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HSV 1 questions

I recently had a primary genital herpes outbreak. It was the worst experience ever. Approximately twenty oozing blisters, extreme pain while urinating, difficulty walking, swollen lymph nodes in my groin, and I couldn't get out of bed for days. I was seen in a clinic and a culture was performed. It came back positive for HSV-1.

I tested negative for HSV-1 nine months ago through a blood test.  I have been seeing someone for a year, and in the past he has told me he gets cold sores, but I've never seen him with one. We did have sex 5 days and also 12 days before my outbreak, but no oral was performed. He did spit on my genital area during sex.

Approximately 14 days before my outbreak, I was extremely intoxicated and sexually assaulted. There was no penetration, but I believe this man did try to perform oral on me. I am still traumatized from it and trying to deal with it.

After researching HSV-1, I feel like I still don't have a lot of definite answers. I'm hoping to clear them up here.  

My questions are as follows:

1. Which encounter was most likely to have given me HSV-1?  I have read that primary outbreaks generally occur within 2-10 days of exposure. Could saliva have been enough to cause a primary genital outbreak if the man I am seeing was shedding the virus orally?

2.  Does genital to genital transmission occur for HSV-1?  I read that it is theoretically possible, but not probable, but I can't find any data on it whatsoever.

3.  Can I give the man I'm seeing genital HSV-1 if he already has cold sores, and antibioties to HSV-1?  

4.  Why did I not get HSV-1 during the year I have been seeing him until now?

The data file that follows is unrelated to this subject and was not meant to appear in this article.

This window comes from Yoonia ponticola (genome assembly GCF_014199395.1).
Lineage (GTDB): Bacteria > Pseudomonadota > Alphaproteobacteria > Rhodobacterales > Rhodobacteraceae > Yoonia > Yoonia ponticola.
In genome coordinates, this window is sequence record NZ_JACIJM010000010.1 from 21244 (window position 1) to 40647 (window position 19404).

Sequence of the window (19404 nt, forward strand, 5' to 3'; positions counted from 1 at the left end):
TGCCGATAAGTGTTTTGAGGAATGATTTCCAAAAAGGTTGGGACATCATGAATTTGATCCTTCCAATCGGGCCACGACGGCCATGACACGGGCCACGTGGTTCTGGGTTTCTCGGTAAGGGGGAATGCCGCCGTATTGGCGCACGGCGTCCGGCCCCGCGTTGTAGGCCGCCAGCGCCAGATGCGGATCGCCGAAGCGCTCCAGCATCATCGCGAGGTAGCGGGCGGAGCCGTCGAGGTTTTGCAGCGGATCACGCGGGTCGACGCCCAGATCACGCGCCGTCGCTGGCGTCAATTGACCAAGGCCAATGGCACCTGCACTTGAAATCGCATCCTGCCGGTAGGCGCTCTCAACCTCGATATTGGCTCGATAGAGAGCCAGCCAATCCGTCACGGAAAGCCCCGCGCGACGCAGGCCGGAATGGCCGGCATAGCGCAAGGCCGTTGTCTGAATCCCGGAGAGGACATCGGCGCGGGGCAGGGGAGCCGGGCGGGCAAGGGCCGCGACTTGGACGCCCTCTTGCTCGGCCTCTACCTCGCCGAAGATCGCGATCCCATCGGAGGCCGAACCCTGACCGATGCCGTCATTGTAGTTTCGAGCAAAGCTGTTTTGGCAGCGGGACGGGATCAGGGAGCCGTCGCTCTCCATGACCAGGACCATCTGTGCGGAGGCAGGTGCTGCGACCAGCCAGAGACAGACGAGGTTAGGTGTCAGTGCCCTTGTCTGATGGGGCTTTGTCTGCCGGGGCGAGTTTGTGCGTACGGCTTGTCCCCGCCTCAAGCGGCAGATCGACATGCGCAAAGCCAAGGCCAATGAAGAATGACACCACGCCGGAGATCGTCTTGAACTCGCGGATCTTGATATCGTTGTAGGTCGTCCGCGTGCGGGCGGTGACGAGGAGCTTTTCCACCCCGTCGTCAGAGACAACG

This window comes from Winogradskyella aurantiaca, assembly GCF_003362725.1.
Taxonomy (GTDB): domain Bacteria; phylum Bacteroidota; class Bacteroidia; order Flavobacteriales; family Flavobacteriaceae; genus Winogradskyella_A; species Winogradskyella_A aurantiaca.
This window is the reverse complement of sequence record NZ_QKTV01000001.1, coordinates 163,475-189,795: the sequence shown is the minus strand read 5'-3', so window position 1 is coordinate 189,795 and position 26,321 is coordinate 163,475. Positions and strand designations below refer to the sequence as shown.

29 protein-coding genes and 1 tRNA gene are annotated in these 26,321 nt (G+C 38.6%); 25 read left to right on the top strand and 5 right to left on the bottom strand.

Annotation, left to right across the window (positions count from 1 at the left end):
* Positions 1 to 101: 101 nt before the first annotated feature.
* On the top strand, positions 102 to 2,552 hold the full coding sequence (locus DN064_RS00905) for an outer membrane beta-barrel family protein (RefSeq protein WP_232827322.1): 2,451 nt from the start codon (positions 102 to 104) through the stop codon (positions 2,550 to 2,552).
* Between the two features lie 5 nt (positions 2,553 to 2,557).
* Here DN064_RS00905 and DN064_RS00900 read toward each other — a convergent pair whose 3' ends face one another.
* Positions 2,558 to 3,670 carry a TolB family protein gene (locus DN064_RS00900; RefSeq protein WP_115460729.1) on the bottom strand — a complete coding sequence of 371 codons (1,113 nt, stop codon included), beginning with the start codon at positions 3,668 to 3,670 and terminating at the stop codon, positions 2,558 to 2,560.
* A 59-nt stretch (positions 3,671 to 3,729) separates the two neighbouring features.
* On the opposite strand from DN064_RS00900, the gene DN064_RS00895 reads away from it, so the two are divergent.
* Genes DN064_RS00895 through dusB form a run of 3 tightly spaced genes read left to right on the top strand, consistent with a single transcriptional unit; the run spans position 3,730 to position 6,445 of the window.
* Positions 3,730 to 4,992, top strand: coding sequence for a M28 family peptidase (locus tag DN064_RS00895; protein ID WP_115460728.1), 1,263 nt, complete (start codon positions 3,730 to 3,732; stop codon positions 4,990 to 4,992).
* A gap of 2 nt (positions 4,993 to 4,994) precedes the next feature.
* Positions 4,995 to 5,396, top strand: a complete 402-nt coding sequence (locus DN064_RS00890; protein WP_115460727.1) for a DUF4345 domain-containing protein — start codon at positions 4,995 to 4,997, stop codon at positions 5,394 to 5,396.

5.  For future sexual partners, is disclosure an absolute must?  Over half the population carries the HSV-1 virus, and it is almost impossible to transmit genitally from what I understand. I also understand I may never have another outbreak. What do most of you with genital HSV-1 do?  Any doctors with thoughts on this?  

6.  Why do most people never have any symptoms after they are exposed to this virus, but some do?  Is there a problem with our immune systems?  

Thank you in advance for your help.  
1 Responses
15249123 tn?1478652475
COMMUNITY LEADER
I'm so sorry to hear about the assault.

1. It's impossible to judge exactly which encounter was responsible. Hsv is not concentrated in fluids like saliva. Is it impossible? No. Just a little more unlikely. That being said you know your bf has had cold sores. This puts him at the top of the list.

2. Hsv1 is very rarely transfered through inercourse. This is due to the few outbreaks and low rates of shedding. There are no clear stats but i personally know a few top experts who have never had a case in their clinics and both have over 30 years experience.

4.because hsv is not a super contagious infection. Some couples go a lifetime without ever passing it on.

5.well that's a tough one. I for one would be honest as it really won't be much of a threat to anyone. Ultimately it's hard to build something that started with a lie.

6.this is the differance between hsv1 and 2. When someone gets hsv1 genitally they didn't have hsv1 before this. Like an oral infection. When this happens the vast majority have a harsh primary like you had. Most folks with genital hsv1 experience what you did. Hsv2 can be very mild or asymptomatic due to the fact of people having oral hsv1 and while hsv2 is a new infection the body has built defenses already.

Hope this helps
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